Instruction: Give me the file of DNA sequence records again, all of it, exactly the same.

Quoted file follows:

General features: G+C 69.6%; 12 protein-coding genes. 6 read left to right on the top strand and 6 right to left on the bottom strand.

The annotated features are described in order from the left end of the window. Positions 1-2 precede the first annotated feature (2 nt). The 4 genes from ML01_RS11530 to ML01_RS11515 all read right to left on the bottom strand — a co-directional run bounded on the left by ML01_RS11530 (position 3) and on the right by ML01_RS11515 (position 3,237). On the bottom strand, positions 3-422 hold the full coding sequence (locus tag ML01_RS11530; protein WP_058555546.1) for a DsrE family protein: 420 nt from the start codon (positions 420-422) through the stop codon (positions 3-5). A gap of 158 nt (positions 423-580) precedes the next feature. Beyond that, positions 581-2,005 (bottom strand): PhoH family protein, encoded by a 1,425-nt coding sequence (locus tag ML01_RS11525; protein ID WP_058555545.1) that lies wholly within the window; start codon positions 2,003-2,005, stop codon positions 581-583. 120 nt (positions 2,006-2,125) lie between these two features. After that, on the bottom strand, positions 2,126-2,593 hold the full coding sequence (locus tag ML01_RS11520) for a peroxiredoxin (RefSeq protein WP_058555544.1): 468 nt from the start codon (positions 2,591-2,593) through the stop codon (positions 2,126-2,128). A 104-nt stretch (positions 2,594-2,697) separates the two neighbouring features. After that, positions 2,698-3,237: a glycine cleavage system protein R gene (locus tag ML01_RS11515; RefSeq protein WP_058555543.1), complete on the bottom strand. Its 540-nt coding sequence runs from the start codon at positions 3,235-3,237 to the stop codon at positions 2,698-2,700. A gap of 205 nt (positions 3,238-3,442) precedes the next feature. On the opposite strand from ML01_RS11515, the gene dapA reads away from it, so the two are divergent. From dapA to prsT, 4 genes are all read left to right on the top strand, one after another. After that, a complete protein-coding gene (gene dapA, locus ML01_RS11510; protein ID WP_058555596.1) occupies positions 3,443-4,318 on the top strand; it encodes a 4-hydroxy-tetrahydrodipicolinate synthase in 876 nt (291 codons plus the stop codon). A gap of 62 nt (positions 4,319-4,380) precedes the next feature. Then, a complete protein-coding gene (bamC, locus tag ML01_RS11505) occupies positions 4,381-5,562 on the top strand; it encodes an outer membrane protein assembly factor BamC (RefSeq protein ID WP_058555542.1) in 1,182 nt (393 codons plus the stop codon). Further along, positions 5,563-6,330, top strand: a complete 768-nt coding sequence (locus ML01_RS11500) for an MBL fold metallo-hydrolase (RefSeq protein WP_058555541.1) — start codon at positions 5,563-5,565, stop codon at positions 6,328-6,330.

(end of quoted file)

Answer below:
General features: G+C 69.6%; 12 protein-coding genes. 6 read left to right on the top strand and 6 right to left on the bottom strand.

The annotated features are described in order from the left end of the window. Positions 1-2 precede the first annotated feature (2 nt). The 4 genes from ML01_RS11530 to ML01_RS11515 all read right to left on the bottom strand — a co-directional run bounded on the left by ML01_RS11530 (position 3) and on the right by ML01_RS11515 (position 3,237). On the bottom strand, positions 3-422 hold the full coding sequence (locus tag ML01_RS11530; protein WP_058555546.1) for a DsrE family protein: 420 nt from the start codon (positions 420-422) through the stop codon (positions 3-5). A gap of 158 nt (positions 423-580) precedes the next feature. Beyond that, positions 581-2,005 (bottom strand): PhoH family protein, encoded by a 1,425-nt coding sequence (locus tag ML01_RS11525; protein ID WP_058555545.1) that lies wholly within the window; start codon positions 2,003-2,005, stop codon positions 581-583. 120 nt (positions 2,006-2,125) lie between these two features. After that, on the bottom strand, positions 2,126-2,593 hold the full coding sequence (locus tag ML01_RS11520) for a peroxiredoxin (RefSeq protein WP_058555544.1): 468 nt from the start codon (positions 2,591-2,593) through the stop codon (positions 2,126-2,128). A 104-nt stretch (positions 2,594-2,697) separates the two neighbouring features. After that, positions 2,698-3,237: a glycine cleavage system protein R gene (locus tag ML01_RS11515; RefSeq protein WP_058555543.1), complete on the bottom strand. Its 540-nt coding sequence runs from the start codon at positions 3,235-3,237 to the stop codon at positions 2,698-2,700. A gap of 205 nt (positions 3,238-3,442) precedes the next feature. On the opposite strand from ML01_RS11515, the gene dapA reads away from it, so the two are divergent. From dapA to prsT, 4 genes are all read left to right on the top strand, one after another. After that, a complete protein-coding gene (gene dapA, locus ML01_RS11510; protein ID WP_058555596.1) occupies positions 3,443-4,318 on the top strand; it encodes a 4-hydroxy-tetrahydrodipicolinate synthase in 876 nt (291 codons plus the stop codon). A gap of 62 nt (positions 4,319-4,380) precedes the next feature. Then, a complete protein-coding gene (bamC, locus tag ML01_RS11505) occupies positions 4,381-5,562 on the top strand; it encodes an outer membrane protein assembly factor BamC (RefSeq protein ID WP_058555542.1) in 1,182 nt (393 codons plus the stop codon). Further along, positions 5,563-6,330, top strand: a complete 768-nt coding sequence (locus ML01_RS11500) for an MBL fold metallo-hydrolase (RefSeq protein WP_058555541.1) — start codon at positions 5,563-5,565, stop codon at positions 6,328-6,330.